NRL 2018 NYC Replaced by State Competitions
17th November 2016
Two new State based competitions will be run in NSW and Queensland from 2018 as part of a new pathway program for elite NRL players. Under the new structure, approved by the Australian Rugby League Commission, each competition will be expanded and decentralised to comprise up to 16 second tier clubs. NRL Head of Football, Brian Canavan said all NRL clubs will be encouraged to form partnerships with two of these teams from which they will draw talent for the Telstra Premiership.
The new competitions will replace the National Youth Competition which is not regarded as the most appropriate pathway for young players.
The NYC has also become costly to run and has been identified as putting undue pressure on young players coming through the ranks. “The new model is designed to provide a clearer pathway for elite junior players aiming to play in the NRL,” Mr Canavan said. “We have been concerned for some time about the welfare issues affecting many young players struggling to cope with the pressures of the NYC. “This model will enable more juniors to stay at home, rather than having to move away from their families, to play Rugby League. “And it will enable us to expand the game into regional and neighbouring overseas countries which we envisage will become part of the new State based competitions. “It will also result in significant savings for clubs as they reduce their NYC costs and invest in the State League competitions instead.”
Kangaroos Coach Mal Meninga said the new structure was a major step forward for the game. “Players coming through the ranks will now have a clear, dedicated pathway to the NRL and representative football,” Mr Meninga said. “The new model will not only help to expand the game both in Australia and overseas but it will provide better protection for young players at risk of developing welfare issues and being forced out of the game. “So I can see the revised structure leading to better quality football on the field and a better support system for our young players off the field.”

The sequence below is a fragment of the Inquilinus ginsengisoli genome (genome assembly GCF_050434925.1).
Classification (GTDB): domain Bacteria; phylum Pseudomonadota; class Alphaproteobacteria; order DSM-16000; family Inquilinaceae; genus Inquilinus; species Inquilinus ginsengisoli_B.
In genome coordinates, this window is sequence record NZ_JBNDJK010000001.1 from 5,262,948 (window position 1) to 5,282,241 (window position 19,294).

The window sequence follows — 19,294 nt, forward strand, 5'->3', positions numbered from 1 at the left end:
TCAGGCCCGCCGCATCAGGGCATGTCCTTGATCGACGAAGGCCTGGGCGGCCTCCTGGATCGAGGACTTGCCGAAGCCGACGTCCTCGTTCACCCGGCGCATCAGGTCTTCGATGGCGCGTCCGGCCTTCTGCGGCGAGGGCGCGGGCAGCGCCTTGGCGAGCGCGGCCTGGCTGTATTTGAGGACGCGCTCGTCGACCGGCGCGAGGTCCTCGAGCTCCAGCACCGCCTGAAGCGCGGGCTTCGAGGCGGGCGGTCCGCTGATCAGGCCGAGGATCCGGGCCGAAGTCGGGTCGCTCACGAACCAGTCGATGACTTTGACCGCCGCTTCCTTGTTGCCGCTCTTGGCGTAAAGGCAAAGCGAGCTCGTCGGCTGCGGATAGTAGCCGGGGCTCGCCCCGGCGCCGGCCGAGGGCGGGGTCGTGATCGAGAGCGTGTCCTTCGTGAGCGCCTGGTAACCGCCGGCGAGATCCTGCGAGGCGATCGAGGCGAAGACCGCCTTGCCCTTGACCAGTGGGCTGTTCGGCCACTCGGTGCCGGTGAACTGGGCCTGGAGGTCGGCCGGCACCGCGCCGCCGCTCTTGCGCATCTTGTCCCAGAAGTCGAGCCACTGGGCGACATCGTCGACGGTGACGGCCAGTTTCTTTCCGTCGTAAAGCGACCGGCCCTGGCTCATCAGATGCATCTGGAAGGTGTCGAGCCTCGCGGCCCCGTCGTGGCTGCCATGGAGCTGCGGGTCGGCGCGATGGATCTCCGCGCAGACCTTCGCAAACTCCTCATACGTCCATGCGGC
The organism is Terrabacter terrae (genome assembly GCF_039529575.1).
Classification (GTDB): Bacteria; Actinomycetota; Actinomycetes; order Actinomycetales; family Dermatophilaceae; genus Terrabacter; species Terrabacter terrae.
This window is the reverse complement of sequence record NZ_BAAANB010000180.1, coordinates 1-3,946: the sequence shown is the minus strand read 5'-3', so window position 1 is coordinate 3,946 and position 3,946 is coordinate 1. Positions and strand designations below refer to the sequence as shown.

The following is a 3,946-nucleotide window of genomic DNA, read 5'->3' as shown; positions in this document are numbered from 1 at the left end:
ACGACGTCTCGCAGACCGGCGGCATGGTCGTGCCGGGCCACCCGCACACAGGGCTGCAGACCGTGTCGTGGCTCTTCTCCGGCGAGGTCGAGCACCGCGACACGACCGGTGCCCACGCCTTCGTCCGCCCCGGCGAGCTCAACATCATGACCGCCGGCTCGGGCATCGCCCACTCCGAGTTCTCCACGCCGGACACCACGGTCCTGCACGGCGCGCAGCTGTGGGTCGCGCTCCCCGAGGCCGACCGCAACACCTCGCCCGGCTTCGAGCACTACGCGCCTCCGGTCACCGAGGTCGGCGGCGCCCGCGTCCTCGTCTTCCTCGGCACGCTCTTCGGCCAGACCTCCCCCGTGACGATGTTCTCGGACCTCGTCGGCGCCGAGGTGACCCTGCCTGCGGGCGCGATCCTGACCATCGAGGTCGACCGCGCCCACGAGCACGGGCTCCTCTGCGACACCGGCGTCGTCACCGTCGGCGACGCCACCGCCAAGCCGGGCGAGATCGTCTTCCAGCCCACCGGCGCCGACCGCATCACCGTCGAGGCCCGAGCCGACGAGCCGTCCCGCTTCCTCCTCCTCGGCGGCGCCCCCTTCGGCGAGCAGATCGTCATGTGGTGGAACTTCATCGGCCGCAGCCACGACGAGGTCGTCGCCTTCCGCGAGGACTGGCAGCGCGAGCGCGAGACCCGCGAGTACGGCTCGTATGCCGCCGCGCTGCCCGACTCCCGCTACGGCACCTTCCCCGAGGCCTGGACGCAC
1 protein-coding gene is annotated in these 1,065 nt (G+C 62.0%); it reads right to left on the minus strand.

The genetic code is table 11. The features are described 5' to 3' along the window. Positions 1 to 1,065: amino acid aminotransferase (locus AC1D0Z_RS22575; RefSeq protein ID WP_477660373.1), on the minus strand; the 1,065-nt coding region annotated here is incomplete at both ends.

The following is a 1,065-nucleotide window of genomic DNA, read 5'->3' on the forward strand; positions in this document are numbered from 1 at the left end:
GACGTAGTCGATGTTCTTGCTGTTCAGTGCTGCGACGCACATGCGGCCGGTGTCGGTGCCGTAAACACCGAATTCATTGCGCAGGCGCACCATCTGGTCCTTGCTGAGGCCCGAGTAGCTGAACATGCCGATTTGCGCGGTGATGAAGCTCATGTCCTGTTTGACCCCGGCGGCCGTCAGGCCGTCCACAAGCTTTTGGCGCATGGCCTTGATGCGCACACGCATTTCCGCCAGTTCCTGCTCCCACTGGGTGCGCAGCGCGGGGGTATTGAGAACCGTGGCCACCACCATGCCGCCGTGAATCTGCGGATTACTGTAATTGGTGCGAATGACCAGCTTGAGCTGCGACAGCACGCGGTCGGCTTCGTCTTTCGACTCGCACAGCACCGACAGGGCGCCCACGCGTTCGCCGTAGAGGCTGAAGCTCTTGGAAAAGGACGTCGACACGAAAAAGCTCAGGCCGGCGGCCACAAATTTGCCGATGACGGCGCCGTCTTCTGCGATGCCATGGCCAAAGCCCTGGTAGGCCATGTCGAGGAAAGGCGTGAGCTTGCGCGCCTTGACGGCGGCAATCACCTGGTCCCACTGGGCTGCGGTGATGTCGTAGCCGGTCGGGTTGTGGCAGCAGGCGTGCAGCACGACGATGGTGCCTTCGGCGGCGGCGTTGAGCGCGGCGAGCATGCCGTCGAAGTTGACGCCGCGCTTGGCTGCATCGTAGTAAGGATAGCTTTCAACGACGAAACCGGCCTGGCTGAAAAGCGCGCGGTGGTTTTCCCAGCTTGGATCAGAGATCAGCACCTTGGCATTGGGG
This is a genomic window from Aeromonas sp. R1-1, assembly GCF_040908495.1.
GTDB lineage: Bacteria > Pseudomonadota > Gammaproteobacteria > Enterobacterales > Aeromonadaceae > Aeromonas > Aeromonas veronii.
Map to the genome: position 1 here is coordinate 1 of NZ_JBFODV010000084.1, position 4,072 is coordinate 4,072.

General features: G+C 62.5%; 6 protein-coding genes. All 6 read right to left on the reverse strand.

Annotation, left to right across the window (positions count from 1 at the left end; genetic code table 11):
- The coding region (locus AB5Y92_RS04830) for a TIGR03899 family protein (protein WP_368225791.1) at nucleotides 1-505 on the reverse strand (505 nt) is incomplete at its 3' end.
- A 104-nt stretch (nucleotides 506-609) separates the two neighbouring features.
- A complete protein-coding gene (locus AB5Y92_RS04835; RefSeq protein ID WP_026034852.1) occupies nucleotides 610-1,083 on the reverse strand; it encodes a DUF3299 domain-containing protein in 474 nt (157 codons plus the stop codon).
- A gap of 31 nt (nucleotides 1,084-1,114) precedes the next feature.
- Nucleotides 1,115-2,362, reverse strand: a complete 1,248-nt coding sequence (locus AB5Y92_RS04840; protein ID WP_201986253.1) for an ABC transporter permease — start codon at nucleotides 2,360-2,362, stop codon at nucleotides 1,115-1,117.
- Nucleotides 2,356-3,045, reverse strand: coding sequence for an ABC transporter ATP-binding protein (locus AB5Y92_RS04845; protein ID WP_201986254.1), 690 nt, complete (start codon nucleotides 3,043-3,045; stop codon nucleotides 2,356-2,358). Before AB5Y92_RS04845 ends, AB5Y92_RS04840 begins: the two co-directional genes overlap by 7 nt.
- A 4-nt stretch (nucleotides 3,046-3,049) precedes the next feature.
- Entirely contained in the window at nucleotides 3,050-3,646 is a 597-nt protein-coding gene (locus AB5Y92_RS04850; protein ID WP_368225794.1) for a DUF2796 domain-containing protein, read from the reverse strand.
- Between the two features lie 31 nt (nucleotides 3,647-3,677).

Under the proposed new model:
Mr Canavan said working conditions regarding young players are still subject to negotiation with the RLPA. “The RLPA has been involved in these discussions which commenced well before the negotiation of the new CBA and we will continue to work to secure their agreement of the new model. Mr Canavan said the new model would encourage clubs to develop junior players from their affiliated State Cup team – rather than simply recruiting them from other areas. It will also better cater for “later maturers” than the current system. “The States will continue to operate their traditional junior competitions and State based Under 20s competitions,” Mr Canavan said. “But players from New Zealand and country regions will be able to stay in the game without having to leave home. “We believe this is the best way to expand the game in the short term – and create a sustainable competition structure for the long term.”
The current State Cup model will stay in place in 2018 with the 12-team ISP and 14-team ISC competitions set to last 24 rounds, with the winner from each state meeting on NRL Grand Final day. "The State Cup clubs play a tremendous role in developing players, so we need to provide the State Cup clubs with better resources. We will be up-skilling those clubs so that they can cater better for the players in their ranks," Canavan said.
The U20 competition restructure will see the state youth cups reduced from 24 rounds to 20, with players afforded a four-week break to spend time with their families or focus on their studies. "The 20-round season length allows for a pause mid-year for four weeks," Canavan said. "As we know, under-20s players are 18-19 years of age, some are still at school, some are in tertiary courses, and that's exam period. "Advanced players who are ready to step up into second tier will obviously have the NSW and QLD competitions at their disposal [if they want to continue playing during the break period]. "If they're not advanced and they're heading into exam period, for example, they don't have to play. They virtually have a few weeks away from the game, although they may well train, but that would be up to the clubs to make that decision."
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